You Say Goodbye, I CLO

Central bankers often lower interest rates in times of economic weakness, hoping to encourage people and corporations to boost a flagging economy by purchasing things like houses, cars, and equipment.

That’s just what happened in December 2008. The Federal Reserve lowered short-term interest rates to between 0 and 0.25 percent and started buying longer-dated debt to drive down long-term interest rates.

But while low interest rates are good for borrowers, they make life a bit more difficult for investors who want to earn the highest possible returns on their fixed income investments. After six years of ultra-low rates, some investors have gone looking for higher returns in riskier assets, including collateralized loan obligations, or CLOs.

What Are CLOs?

At its core, a CLO is a security made up of loans to corporations that usually have relatively lower credit ratings. Leveraged buyouts, in which a private equity firm typically borrows money to purchase a controlling stake in a company, are a common source of CLO loans. After the loans are made, they’re sold off to a manager, who bundles them together and then manages the consolidations, buying and selling loans as he or she sees fit.

A CLO manager raises money to buy the loans by selling debt and equity stakes to outside investors in slices called tranches. These different tranches are not created equal, but rather exist on a spectrum of risk, along with other differing characteristics.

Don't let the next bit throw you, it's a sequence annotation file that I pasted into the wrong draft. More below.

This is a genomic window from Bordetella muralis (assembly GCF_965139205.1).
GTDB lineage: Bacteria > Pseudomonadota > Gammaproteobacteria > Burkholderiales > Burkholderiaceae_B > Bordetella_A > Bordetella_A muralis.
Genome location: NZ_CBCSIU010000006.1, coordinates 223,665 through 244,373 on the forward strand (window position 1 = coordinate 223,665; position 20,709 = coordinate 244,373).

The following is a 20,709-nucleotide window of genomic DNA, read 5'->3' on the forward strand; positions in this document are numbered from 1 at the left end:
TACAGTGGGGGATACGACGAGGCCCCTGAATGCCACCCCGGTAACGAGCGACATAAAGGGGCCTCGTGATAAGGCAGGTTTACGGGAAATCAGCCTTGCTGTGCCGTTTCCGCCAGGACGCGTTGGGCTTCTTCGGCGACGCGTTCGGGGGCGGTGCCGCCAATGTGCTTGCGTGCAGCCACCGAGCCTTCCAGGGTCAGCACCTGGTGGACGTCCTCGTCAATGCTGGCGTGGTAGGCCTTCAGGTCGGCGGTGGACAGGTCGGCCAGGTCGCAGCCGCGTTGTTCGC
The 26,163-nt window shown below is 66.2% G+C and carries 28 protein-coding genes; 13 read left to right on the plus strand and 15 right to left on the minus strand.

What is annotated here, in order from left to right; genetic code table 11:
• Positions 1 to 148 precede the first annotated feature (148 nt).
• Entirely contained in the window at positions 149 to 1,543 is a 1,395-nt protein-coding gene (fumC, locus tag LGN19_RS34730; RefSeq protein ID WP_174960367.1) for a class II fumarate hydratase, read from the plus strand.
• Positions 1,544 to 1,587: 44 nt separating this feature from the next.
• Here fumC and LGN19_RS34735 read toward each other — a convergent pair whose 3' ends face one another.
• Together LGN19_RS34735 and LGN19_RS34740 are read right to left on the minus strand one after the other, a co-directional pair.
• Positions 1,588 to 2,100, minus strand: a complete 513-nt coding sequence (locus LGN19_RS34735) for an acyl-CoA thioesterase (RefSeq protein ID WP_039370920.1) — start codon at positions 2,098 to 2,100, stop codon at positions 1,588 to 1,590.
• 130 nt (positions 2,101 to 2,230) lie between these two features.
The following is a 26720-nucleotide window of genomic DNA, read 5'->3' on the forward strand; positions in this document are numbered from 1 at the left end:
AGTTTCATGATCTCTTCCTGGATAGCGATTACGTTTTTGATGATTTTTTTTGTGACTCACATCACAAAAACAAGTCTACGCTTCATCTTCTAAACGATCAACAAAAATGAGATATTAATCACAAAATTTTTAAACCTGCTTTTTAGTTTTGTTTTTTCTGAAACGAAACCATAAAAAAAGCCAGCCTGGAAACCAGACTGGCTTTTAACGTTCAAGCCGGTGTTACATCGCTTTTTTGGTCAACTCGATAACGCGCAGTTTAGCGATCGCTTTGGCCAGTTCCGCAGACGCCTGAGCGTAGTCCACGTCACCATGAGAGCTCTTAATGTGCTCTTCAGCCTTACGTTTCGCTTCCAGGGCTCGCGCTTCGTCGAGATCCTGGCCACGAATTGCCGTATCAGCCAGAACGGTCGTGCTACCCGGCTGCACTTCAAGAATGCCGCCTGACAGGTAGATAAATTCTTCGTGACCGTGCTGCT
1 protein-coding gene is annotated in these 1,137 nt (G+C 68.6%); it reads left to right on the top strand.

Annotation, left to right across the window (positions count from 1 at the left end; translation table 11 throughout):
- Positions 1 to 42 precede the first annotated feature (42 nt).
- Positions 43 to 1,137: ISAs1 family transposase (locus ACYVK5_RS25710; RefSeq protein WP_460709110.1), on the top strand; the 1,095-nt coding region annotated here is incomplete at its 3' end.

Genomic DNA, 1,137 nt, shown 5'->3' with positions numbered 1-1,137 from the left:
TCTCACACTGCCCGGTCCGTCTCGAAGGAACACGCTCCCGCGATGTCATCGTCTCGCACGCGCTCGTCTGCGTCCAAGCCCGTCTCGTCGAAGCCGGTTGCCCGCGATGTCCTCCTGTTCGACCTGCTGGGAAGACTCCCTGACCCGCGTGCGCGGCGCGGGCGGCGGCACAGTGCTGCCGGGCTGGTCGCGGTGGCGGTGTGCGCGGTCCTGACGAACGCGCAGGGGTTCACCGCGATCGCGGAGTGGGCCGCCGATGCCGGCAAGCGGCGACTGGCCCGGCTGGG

Think of everyone who owns a piece of the loan pool as standing in a long line. Those at the front of the line would get repaid first if any of the loans in the pool go into default, but they receive lower interest payments than those at the back of the line. The people further back are paid more for taking a greater risk that they would not be repaid in the event of losses in the underlying loan pool.

Typically, a CLO includes both debt tranches and equity tranches. The debt tranches are similar to bonds – they have credit ratings and offer regular coupon payments for a period of several years. Interest rates may be set or “floating,” meaning they vary with prevailing interest rates.

Debt tranches have first dibs on payments from the underlying loans, though here again, there are important differences within the group. Senior tranches have a higher-priority claim to payments (and receive lower interest payments) than junior tranches (which receive higher interest payments).

Equity tranches are the riskiest piece of the CLO puzzle. They have no credit ratings, are last in line for payment, and thus are the first to suffer losses if the underlying loan portfolio falters. Though equity tranche investors are simply paid whatever cash is left over after the debt investors have received their interest payments, they typically earn a higher return than debt tranche investors do.

CLOs Back in Style